More and more firms are collapsing

Europe struggles with an increasing number of bankruptcies. In Poland manufacturing industry suffers the most, but building sector is still having problems as well.

Europe struggles with an increasing number of bankruptcies – as announced by Euler Hermes company, in the euro zone the number of insolvencies rose by 16 per cent in 2012, and is to increase by 21 per cent this year.

In relation to the situation from 5 years ago, the bankruptcy weight has shifted. If in the first stage of the crisis in the majority of countries the number of insolvencies rose the most dramatically in manufacturing, in industry, now in most countries this happens to services – explains Grzegorz Błachnio, Euler Hermes' expert.

It stems from the fact that the biggest number of enterpreises currently operates precisely in services.

At this moment, 2/3 of insolvencies takes place in services, such as transport, printing industry, but also in services for the population, beauty services, and others. 22 per cent of bankruptcies are those from building industry, and only 11 per cent are those from manufacturing industry, industrial firms - enumarates Grzegorz Błachnio.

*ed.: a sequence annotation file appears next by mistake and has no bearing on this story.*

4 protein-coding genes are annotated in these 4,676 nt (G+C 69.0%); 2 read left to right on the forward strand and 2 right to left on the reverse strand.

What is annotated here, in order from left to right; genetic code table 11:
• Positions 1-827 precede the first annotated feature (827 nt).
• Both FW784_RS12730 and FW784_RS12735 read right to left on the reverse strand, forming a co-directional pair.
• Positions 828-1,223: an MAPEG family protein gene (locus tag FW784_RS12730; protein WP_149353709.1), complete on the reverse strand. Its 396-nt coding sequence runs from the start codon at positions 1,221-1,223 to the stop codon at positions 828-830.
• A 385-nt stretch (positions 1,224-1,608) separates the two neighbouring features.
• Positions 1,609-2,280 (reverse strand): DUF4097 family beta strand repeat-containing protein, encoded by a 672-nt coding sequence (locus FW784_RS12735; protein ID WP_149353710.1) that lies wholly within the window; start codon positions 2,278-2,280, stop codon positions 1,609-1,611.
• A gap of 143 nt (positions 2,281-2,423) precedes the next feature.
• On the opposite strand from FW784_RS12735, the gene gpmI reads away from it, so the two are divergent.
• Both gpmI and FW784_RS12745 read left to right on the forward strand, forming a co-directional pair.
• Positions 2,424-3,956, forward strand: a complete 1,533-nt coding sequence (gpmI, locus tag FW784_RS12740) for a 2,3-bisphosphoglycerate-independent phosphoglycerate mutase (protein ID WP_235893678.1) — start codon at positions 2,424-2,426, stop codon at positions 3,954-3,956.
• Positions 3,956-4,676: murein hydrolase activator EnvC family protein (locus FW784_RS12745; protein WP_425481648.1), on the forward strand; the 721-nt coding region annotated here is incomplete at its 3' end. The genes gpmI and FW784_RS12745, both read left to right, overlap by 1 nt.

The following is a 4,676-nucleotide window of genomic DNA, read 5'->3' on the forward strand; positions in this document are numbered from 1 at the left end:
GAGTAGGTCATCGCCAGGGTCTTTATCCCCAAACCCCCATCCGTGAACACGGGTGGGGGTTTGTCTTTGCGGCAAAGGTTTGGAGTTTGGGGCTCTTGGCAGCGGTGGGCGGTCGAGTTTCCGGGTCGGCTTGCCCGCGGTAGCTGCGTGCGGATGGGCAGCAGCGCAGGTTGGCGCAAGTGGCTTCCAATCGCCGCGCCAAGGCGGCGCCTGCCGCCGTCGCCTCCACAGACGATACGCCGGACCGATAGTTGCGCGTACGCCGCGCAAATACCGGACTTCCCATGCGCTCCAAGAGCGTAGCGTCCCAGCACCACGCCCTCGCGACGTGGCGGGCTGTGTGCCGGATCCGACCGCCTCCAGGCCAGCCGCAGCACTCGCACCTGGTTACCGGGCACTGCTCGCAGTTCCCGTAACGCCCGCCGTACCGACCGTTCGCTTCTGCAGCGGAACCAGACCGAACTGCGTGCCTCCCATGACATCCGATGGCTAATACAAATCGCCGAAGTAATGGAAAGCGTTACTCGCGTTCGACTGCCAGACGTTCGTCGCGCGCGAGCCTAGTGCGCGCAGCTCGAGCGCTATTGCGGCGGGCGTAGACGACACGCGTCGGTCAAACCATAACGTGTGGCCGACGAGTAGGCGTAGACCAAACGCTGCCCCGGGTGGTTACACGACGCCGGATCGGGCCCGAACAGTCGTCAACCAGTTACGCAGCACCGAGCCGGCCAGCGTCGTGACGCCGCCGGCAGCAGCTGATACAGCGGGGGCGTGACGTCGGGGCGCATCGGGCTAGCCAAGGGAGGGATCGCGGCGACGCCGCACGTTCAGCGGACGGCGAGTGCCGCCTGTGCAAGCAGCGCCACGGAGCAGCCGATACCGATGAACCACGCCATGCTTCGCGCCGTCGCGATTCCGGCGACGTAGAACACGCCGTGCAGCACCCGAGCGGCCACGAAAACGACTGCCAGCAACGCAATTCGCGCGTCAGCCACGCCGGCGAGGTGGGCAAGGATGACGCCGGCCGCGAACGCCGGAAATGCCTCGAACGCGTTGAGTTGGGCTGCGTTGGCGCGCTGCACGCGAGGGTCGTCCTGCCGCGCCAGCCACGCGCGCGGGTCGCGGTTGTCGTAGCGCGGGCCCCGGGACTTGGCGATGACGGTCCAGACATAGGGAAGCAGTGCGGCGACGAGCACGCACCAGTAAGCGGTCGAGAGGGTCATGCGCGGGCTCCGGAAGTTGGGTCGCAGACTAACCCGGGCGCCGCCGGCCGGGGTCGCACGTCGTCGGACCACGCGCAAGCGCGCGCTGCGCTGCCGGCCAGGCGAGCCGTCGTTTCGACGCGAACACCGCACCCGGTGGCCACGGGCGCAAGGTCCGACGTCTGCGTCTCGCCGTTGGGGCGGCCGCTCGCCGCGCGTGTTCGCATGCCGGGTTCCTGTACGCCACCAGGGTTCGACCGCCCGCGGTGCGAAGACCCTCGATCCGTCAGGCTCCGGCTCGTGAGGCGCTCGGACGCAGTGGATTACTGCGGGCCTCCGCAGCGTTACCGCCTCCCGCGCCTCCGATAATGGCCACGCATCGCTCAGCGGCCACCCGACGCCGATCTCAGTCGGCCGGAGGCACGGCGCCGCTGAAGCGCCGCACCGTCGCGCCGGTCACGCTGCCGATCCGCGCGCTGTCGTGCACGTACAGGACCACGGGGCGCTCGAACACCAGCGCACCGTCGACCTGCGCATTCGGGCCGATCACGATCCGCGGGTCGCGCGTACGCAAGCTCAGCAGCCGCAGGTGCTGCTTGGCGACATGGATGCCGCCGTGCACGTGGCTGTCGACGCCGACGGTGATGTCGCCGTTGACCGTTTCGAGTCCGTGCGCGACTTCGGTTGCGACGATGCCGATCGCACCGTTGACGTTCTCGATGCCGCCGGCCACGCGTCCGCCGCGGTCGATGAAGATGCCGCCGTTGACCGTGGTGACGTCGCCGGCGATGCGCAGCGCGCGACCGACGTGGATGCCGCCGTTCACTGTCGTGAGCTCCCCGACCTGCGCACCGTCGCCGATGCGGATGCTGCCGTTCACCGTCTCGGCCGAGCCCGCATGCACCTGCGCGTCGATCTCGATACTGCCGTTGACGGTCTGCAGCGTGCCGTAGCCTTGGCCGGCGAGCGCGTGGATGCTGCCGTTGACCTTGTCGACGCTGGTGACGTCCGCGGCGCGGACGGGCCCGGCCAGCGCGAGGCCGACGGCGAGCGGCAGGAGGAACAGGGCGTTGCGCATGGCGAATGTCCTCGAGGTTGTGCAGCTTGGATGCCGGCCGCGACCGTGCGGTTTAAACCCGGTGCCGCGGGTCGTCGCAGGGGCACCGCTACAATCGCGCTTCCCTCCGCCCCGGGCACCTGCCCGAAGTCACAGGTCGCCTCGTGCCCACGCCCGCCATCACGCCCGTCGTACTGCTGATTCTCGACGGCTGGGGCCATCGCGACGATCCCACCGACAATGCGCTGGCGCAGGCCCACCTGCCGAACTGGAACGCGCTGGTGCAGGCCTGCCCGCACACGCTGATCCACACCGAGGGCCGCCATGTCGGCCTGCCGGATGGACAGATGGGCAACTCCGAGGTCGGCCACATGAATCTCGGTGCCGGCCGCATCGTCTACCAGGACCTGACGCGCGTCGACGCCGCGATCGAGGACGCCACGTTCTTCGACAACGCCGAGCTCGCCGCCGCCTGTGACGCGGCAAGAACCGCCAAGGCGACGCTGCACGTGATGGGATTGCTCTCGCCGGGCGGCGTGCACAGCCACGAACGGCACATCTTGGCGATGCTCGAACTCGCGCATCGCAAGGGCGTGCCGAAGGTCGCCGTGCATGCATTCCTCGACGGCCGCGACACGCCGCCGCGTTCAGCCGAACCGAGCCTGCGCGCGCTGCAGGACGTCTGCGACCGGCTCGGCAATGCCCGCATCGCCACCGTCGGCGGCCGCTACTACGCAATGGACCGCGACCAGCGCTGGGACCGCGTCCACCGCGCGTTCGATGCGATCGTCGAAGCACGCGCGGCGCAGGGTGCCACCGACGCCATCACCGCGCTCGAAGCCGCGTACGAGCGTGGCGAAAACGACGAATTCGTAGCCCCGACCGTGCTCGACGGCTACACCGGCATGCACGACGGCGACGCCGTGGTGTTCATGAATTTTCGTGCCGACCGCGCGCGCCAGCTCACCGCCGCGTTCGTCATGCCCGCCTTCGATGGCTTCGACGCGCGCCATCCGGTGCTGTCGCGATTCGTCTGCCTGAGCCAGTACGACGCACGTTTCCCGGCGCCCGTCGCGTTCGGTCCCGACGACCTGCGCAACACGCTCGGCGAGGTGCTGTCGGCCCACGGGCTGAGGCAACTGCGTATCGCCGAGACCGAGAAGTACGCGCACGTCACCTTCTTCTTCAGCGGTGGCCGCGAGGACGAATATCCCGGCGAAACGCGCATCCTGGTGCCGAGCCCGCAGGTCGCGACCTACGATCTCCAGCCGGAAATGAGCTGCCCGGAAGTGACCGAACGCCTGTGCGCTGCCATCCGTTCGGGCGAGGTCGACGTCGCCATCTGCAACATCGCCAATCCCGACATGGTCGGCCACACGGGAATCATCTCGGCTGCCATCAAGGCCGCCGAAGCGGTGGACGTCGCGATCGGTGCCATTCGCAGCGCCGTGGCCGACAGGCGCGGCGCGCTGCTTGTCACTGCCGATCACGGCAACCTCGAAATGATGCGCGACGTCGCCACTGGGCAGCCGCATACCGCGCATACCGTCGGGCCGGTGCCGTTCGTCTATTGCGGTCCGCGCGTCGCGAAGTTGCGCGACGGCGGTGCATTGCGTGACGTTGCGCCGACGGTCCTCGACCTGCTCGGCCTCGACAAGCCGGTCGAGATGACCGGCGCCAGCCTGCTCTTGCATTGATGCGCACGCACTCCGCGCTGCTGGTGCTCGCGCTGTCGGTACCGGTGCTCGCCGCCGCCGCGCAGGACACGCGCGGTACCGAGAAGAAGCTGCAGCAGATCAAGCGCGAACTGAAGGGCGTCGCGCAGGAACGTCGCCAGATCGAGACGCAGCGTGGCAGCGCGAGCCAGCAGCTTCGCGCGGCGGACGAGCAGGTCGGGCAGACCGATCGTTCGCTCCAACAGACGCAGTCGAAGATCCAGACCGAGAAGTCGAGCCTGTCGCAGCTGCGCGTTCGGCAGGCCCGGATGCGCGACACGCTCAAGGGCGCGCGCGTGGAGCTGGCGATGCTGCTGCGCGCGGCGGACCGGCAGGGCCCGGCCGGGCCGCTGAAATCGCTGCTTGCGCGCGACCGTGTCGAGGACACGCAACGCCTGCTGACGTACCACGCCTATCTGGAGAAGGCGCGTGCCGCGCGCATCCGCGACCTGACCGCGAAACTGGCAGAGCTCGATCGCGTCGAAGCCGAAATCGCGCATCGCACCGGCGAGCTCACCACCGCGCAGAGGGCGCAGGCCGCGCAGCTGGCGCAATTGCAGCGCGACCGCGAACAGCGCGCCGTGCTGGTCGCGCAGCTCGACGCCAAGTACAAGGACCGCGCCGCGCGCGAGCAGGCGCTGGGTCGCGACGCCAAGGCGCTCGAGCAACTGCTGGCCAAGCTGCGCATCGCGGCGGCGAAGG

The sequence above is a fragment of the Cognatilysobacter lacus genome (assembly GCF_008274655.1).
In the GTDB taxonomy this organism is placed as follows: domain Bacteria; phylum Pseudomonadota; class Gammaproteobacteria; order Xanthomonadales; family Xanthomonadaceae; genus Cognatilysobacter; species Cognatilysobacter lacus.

This tendency does not apply for Polish market. In our country services still prosper quite well, whereas mainly the representatives of industry, which plays a leading role, have reasons to complain.

Since the beginning of 2013 almost half thousand enterprises collapsed in Poland, that is 2 per cent more than in the previous year. We can easily see the deepening problems of manufacturing sector, wholesale and, to a much lesser extent, of services. The situation is also disadvantageous for building sector. The number of realised investments have decreased, both in private and public sector. Also smaller firms and subcontractors may complain about problems with stability, suffering as a result of last year's problems of general contractors. Bankruptcies more often affect residential building and finishing firms.

At this time problems haunt construction firms, which bear fixed costs of equipment or employment, but still have not enough works contracted – comments Grzegorz Błachnio.

In the first half-year, 124 construction firms went bankrupt, which means a decrease by 7 per cent in relation to an analogous period in the previous year. Since the beginning of the year the most bankruptcies have affected manufacturing industry, in which 132 firms collapsed.

It stems especially from the poorer demand on home market. Here we mean consumer goods, even beauty sector, food industry or household chemicals – explains Grzegorz Błachnio.

It is also related to problems suffered by Poland's main business partners, inter alia Germany or France.


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